That is exactly what I’m going to help you do today: decide– using an unconventional approach.

IF you’re willing to ponder the question , “Corporate America: Should I stay or should you go?”(a spin on the lyrics of The Clash’s song, “Should I Stay or Should I Go”?),let’s get started!

  • “Should I stay or should I go now?”: This question is all about claiming your dreams. Is Corporate America a barrier to claiming your dreams, is it a part of your dreams or is it helping you to achieve your dreams?
  • “If I go, there will be trouble”: How strong are you? How do you handle stress? One positive thing about being in an uncomfortable situation is that it will teach you perseverance. In this light, it can be a great lesson in stress management. Because if you quit, start something new and begin to claim your dream, you will need MUCH resilience, perseverance and determination.
  • The financial challenges and time stresses involved in claiming your dream requires resiliency skills to navigate many actions and decisions: I am not trying to talk you out of claiming your dreams. I am preparing you to do so. If you just can’t stand your job one minute longer, ponder what self-work you need to do before you take a drastic plunge. It’s better to have a plan in place to ease into your dream as you figure it out.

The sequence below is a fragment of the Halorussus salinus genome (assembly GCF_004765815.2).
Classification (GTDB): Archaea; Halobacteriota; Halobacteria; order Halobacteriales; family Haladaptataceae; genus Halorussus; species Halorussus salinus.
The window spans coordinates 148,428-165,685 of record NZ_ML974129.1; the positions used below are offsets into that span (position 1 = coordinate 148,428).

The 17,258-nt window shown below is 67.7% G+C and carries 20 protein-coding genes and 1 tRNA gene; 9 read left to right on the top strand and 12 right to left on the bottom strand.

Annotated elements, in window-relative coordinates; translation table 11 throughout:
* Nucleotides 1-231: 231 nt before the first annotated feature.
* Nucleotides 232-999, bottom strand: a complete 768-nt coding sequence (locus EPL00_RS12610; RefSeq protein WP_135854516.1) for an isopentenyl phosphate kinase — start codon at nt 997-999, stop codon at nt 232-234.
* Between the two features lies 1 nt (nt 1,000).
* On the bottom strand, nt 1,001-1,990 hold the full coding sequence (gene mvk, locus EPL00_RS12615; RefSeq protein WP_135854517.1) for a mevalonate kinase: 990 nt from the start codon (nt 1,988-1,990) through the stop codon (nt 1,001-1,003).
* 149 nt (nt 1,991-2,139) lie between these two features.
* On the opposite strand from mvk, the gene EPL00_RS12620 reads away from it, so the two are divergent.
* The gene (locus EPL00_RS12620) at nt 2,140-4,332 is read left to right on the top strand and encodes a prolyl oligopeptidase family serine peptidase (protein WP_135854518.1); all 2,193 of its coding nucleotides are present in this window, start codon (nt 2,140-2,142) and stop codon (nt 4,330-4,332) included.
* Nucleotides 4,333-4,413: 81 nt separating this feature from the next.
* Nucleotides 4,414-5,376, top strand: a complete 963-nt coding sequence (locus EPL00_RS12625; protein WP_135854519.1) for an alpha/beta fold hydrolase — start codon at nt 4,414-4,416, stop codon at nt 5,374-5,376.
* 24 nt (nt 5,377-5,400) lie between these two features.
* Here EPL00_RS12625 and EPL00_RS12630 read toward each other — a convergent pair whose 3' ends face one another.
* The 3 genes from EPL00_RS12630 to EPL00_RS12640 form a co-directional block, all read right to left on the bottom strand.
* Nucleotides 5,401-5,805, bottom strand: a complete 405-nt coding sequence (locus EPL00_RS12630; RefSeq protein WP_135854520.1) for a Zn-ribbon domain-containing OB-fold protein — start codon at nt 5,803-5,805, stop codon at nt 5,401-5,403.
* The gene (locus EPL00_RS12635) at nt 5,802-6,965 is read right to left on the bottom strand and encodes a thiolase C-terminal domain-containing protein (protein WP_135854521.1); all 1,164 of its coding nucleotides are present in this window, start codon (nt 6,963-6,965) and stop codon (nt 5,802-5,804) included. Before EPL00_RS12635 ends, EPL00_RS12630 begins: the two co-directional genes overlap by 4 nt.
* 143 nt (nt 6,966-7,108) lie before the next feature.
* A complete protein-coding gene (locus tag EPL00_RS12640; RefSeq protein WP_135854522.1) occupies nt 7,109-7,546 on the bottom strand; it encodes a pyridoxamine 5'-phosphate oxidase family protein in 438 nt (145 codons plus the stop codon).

• “And if I stay, it will be double”: Maybe your work situation is horrible, it’s diminishing your quality of life. You have to weigh your needs and your health against your income . Maybe taking a less stressful job for less pay is the answer.
  • “So come on and let me know”: Maybe you read the title of this blog and thought I’d be telling you what I think you should do. Sorry to disappoint. While many people will tell you what you should do only you can decide for yourself. It’s your life, your dream, your future.
  • “Exactly whom I’m supposed to be”: If you have grown up in Corporate America, as I did, often your identity slowly changes as you begin to assimilate into the culture you work in. So how do you do this when you’ve been told who you were suppose to be your entire career? You start setting aside time. You start digging into your own identity. You take the time to think about your gifts and your dream .

Which one of these topics will you chose to dig into today? Help yourself decide should you stay or should you go?